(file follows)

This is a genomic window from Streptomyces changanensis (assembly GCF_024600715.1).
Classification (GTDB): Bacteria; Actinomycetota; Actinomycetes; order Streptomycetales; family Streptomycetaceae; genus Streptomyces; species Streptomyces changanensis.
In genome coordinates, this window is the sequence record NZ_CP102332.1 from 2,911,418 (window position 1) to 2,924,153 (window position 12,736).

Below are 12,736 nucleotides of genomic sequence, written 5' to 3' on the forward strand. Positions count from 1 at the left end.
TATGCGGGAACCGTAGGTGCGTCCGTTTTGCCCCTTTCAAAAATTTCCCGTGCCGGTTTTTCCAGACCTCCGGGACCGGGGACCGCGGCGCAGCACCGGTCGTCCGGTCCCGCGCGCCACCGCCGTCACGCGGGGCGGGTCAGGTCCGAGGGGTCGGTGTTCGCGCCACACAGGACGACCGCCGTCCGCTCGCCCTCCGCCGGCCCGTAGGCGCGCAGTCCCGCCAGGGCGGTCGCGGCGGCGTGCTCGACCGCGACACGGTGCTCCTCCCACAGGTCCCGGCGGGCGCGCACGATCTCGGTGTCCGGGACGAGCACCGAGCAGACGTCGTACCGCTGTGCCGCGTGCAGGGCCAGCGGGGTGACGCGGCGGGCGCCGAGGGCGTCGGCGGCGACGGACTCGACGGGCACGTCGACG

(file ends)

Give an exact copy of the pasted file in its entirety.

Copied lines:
This is a genomic window from Streptomyces changanensis (assembly GCF_024600715.1).
Classification (GTDB): Bacteria; Actinomycetota; Actinomycetes; order Streptomycetales; family Streptomycetaceae; genus Streptomyces; species Streptomyces changanensis.
In genome coordinates, this window is the sequence record NZ_CP102332.1 from 2,911,418 (window position 1) to 2,924,153 (window position 12,736).

Below are 12,736 nucleotides of genomic sequence, written 5' to 3' on the forward strand. Positions count from 1 at the left end.
TATGCGGGAACCGTAGGTGCGTCCGTTTTGCCCCTTTCAAAAATTTCCCGTGCCGGTTTTTCCAGACCTCCGGGACCGGGGACCGCGGCGCAGCACCGGTCGTCCGGTCCCGCGCGCCACCGCCGTCACGCGGGGCGGGTCAGGTCCGAGGGGTCGGTGTTCGCGCCACACAGGACGACCGCCGTCCGCTCGCCCTCCGCCGGCCCGTAGGCGCGCAGTCCCGCCAGGGCGGTCGCGGCGGCGTGCTCGACCGCGACACGGTGCTCCTCCCACAGGTCCCGGCGGGCGCGCACGATCTCGGTGTCCGGGACGAGCACCGAGCAGACGTCGTACCGCTGTGCCGCGTGCAGGGCCAGCGGGGTGACGCGGCGGGCGCCGAGGGCGTCGGCGGCGACGGACTCGACGGGCACGTCGACG